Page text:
Think your calendar’s too full to fit in a workout? Here’s how to free up time to prioritise your health.
Don’t wait for the right time
Forget blaming your lack of spare time for not exercising, scheduling it into your diary will amplify your chances of success.
“There’s not many people who can exercise when they feel like it, except for retired people,” says exercise physiologist Professor Steve Selig from Exercise and Sports Science Australia. “People who say they don’t have time to exercise usually have not set up their lifestyles adequately to make exercise a high enough priority.”
Setting your alarm for an early morning session is one great option. “People who exercise in the morning don’t have their email going off or work calling them,” Professor Selig points out.
“It means you’ve ticked the exercise box before you start your day.”
Look to our leaders
Still certain you don’t have time for exercise? Just take a look at Coalition leader Tony Abbott and former Prime Minister John Howard.
“Can you possibly tell me how they have more time than the average person?” Professor Selig says.
“They have placed health and wellbeing higher on their priority list. And if someone like that can, then anyone can.”
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Care for #1
Whether you’re responding to your bosses demands or arranging your life around your family’s timetable, it’s easy to get caught up taking care of everyone else.
“Women seem to do this more-so than men — we make excuses,” says psychologist Nadine Hamilton from Positive Psych Solutions.
“But it’s important that we take time for ourselves to do things that align with our values, otherwise we can feel resentful or stressed. That might mean putting it in the calendar so the whole family knows that at 5pm on a Tuesday you are going for a walk.”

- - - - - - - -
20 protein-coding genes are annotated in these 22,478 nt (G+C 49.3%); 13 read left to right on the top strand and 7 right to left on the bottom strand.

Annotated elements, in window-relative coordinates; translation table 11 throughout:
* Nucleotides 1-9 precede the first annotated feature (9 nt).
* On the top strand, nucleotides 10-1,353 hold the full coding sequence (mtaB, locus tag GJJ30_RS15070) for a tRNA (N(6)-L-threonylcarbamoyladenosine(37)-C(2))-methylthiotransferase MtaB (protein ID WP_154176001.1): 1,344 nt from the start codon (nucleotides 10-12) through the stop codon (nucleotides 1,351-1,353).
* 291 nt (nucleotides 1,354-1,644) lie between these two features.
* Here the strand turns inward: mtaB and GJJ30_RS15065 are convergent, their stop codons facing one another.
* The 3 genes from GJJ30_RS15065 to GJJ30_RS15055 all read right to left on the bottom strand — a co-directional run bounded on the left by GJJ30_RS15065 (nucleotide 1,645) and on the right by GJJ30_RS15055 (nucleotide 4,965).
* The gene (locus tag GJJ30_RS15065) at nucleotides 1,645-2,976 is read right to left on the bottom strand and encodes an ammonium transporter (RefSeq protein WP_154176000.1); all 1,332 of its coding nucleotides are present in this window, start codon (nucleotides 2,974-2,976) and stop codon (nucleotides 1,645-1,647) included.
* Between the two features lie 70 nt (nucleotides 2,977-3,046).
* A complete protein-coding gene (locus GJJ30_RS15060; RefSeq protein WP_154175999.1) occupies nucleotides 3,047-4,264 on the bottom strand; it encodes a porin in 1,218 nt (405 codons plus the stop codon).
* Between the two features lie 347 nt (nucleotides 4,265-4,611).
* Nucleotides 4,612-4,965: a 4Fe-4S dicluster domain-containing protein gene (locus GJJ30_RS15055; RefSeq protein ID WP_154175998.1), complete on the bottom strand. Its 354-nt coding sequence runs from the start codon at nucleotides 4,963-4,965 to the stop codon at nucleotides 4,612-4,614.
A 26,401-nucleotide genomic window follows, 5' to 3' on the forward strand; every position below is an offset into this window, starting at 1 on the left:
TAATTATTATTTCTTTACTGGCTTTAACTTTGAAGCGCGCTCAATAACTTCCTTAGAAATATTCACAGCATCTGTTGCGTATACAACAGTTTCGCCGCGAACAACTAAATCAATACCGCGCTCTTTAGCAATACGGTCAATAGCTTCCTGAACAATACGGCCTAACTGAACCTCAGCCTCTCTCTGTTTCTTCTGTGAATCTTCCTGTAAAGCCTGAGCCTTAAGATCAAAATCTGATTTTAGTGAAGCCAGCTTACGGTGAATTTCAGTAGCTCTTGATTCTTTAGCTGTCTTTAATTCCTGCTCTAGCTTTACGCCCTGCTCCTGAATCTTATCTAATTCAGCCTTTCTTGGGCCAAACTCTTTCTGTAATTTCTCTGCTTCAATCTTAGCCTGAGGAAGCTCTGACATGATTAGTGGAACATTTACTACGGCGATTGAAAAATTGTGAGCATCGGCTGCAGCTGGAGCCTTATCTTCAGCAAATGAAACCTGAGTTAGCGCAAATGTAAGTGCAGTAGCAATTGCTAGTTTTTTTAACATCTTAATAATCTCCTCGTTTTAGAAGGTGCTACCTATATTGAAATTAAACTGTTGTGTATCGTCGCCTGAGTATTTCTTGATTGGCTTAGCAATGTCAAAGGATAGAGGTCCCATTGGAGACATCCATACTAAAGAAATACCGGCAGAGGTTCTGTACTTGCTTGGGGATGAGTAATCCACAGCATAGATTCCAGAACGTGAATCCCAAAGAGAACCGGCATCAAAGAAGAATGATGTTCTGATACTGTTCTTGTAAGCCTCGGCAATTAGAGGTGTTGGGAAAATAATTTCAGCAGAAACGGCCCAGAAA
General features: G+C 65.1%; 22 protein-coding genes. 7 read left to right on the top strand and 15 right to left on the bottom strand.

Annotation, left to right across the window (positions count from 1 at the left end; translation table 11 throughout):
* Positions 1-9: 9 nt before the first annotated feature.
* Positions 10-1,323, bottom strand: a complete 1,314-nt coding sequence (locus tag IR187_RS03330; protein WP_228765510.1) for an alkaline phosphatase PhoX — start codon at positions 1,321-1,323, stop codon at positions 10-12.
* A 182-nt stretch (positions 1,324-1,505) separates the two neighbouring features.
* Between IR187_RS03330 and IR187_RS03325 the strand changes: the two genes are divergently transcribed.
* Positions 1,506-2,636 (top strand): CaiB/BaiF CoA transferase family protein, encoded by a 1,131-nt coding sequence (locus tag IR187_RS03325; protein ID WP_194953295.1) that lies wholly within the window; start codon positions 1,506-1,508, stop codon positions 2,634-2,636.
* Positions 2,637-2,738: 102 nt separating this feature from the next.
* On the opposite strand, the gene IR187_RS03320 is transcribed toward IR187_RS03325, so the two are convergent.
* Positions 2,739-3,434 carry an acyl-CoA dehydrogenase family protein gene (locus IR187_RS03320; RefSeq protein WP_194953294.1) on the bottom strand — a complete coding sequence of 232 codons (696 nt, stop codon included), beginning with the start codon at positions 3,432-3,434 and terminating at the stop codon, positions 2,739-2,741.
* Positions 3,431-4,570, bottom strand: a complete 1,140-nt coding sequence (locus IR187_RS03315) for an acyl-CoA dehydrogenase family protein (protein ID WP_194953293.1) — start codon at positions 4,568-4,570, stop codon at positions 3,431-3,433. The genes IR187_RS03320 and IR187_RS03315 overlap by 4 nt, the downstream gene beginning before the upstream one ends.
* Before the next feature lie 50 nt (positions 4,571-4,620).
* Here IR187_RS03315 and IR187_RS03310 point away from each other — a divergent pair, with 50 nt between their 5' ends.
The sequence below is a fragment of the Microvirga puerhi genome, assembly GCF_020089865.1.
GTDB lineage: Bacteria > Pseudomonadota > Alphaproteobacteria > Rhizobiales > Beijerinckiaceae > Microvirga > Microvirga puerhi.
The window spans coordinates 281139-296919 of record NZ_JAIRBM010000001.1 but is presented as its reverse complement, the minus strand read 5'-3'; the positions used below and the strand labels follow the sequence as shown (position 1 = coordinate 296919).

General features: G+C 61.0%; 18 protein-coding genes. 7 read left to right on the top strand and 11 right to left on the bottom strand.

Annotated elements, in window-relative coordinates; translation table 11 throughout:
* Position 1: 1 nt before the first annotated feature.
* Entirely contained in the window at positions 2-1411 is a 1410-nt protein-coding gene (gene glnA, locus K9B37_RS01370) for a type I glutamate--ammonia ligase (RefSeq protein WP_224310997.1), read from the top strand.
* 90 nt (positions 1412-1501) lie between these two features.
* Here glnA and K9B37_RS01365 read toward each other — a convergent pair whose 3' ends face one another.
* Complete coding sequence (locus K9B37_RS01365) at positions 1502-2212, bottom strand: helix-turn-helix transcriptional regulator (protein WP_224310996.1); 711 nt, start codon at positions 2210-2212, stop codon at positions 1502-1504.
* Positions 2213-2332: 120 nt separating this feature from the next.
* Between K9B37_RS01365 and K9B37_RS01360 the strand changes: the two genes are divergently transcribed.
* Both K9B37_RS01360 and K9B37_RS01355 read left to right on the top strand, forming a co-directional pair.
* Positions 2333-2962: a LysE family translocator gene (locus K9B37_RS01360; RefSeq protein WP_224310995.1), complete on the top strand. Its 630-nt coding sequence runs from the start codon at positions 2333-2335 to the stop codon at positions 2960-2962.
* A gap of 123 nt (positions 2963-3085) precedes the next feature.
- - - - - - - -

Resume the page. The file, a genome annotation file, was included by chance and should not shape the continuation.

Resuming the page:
Multi-task when you move
Whether it’s having walking meetings with your colleagues at work or catching up with a friend for a walk or jog in the evening, combining exercise with other activities is a great way to schedule it into your day.
“Time management is important,” Hamilton says.
“Lots of people make time to sit on the couch or go out for dinner with friends, so find ways to utilise that time for exercise.”
Break it down into small chunks
The Australian government recommends we do at least 30 minutes of moderate-intensity exercise on most days of the week. The good news is — that doesn’t have to occur in half hour blocks.
So if you walk 10 minutes to and from the bus stop and walk up the stairs at work for five minutes twice daily, you’ve clocked your 30 minutes without having to change your routine.
“It doesn’t have to be organised exercise, it can be ‘disorganised exercise’,” Professor Selig explains.
Focus on the feel-good factor
Rather than forcing yourself to exercise to lose weight, focus on how healthy you’ll feel after a session.
“When we feel like we have to do something, like ‘I have to exercise because I have to be slim’, you can feel a sense of resentment,” Hamilton says.
“But if it’s part of our values — the things that are important to us — and we choose to do it, it changes the mindset and we get a sense of wellbeing.”
It’s also worth reminding yourself you’ll get a hit of feel-good endorphins after the workout that will blitz any bad mood.
“There was some research that said that people with mild to moderate depression, brisk walking for 30 minutes a day, six times a week for six weeks was having the same effect as antidepressant medication,” Hamilton says.